- The Washington Times - Tuesday, May 16, 2006

Some of the honorables in Congress are shocked — shocked — that George W. Bush would nominate a military man to head the Central Intelligence Agency. To quote Sen. Saxby Chambliss, Georgia Republican, Gen. Michael Hayden’s military background would be a “major problem.”

How’s that again? Wasn’t Stansfield Turner, an admiral, head of the CIA back in the Carter administration? Indeed, at last count, 13 of the 19 directors of the agency served in the military at some time before their appointment. In the agency’s early days, it was almost assumed a military man would head it.

This four-star, Michael Hayden, comes out of the Air Force, where he developed an interest in intelligence work, and went on to head the National Security Agency; he hasn’t worked at the Pentagon since 1999. It was Sen. John McCain, Arizona Republican, who noted that by now Gen. Hayden is more of a spook-in-chief than a military man. But whatever his assignment, he’s done a heckuva job at it.

That doesn’t mean the usual rock-chunkers in Congress won’t do everything they can to derail Gen. Hayden’s nomination. His greatest accomplishment may have been to oversee development of a sophisticated computerized databank designed to spot and monitor international calls from al Qaeda suspects overseas to contacts in this country. Naturally he’s been bitterly criticized for it, along with his commander in chief.

By authorizing such a program, it’s said, George W. Bush has been undermining our liberties rather than protecting them against terrorists who care nothing about our laws except how to take advantage of them. Apparently we are supposed to sit back and let them do just that.

It’s the familiar old Constitution-as-suicide-pact theory of law, which has been used against every administration serious about holding the country together since Abraham Lincoln’s.

The very existence of Gen. Hayden’s computerized operation was a closely guarded secret till the New York Times told the world about it. I can’t think of a greater disservice to the national defense on a newspaper’s part since Col. McCormick’s old Chicago Tribune, in its perfervid opposition to another war, revealed that American intelligence had broken the Japanese naval code. Looking back, it seems unfair that the Tribune, unlike the New York Times, didn’t win a Pulitzer.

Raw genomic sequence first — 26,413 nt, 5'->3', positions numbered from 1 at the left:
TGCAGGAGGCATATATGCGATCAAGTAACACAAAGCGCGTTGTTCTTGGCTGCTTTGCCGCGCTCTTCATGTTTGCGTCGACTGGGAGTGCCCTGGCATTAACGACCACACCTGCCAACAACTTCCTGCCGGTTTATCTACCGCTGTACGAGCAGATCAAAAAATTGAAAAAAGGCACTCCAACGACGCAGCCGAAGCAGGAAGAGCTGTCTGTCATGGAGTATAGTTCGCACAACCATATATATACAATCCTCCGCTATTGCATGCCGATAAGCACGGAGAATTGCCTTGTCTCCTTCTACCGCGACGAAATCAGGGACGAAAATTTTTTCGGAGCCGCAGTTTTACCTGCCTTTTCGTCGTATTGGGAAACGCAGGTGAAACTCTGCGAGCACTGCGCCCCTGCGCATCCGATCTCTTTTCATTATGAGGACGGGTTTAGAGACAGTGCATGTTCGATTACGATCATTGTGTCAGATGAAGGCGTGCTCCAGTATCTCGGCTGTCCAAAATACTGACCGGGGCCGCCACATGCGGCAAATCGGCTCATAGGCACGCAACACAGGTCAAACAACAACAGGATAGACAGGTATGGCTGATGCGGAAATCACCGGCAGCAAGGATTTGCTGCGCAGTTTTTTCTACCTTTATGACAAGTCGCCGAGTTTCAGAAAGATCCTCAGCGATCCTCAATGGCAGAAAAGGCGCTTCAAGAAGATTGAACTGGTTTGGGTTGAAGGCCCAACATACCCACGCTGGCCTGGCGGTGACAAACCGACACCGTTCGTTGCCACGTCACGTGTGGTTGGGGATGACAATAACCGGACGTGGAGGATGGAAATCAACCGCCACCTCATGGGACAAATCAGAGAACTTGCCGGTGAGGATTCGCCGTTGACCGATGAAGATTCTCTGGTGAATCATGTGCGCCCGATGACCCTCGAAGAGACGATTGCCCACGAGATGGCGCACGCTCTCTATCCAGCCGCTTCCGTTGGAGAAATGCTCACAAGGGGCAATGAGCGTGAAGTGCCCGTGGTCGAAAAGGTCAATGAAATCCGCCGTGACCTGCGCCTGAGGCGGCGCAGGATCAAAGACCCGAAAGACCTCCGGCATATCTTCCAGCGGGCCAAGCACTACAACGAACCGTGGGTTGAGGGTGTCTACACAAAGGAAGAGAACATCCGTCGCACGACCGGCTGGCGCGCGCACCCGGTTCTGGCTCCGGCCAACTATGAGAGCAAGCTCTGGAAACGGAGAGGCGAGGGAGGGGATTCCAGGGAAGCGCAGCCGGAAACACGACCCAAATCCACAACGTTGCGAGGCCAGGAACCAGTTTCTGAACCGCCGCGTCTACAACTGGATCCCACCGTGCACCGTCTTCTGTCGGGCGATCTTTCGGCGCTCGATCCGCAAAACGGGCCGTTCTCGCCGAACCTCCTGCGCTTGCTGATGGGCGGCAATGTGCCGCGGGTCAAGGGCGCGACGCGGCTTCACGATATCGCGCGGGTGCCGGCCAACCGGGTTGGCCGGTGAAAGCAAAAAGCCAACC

In one of the more widespread misnomers of our time, this operation has been dubbed a “domestic spying” program — though it is designed to track only international calls to and from the United States. It’s also been called illegal, unconstitutional and generally un-American by its critics, none of them very persuasive.

But it was Congress itself, by joint resolution, that empowered the president of the United States “to take action to deter and prevent acts of international terrorism against the United States” immediately after September 11, 2001. And the U.S. Constitution is quite explicit about who exercises such powers in the federal government: “The executive power shall be vested in a president of the United States.” (It’s hard to beat the Founders when it comes to writing a simple declarative sentence.)

This still closely guarded system of tracking calls from terrorists now is said, ominously, to authorize “warrantless searches,” which is technically accurate. Just as our troops in Iraq conduct warrantless searches when searching for intelligence about the enemy, and should.

The program Gen. Hayden oversaw is just as important, and useful, in guarding the home front. At least one terrorist plot, to blow up the Brooklyn Bridge, was thwarted by intelligence derived from the NSA’s program, or that’s what the New York Times reported when it blew the whistle on this operation.

Conclusion: Instead of being lambasted for his role in developing this program, Gen. Hayden deserves another medal.

Paul Greenberg is a nationally syndicated columnist.


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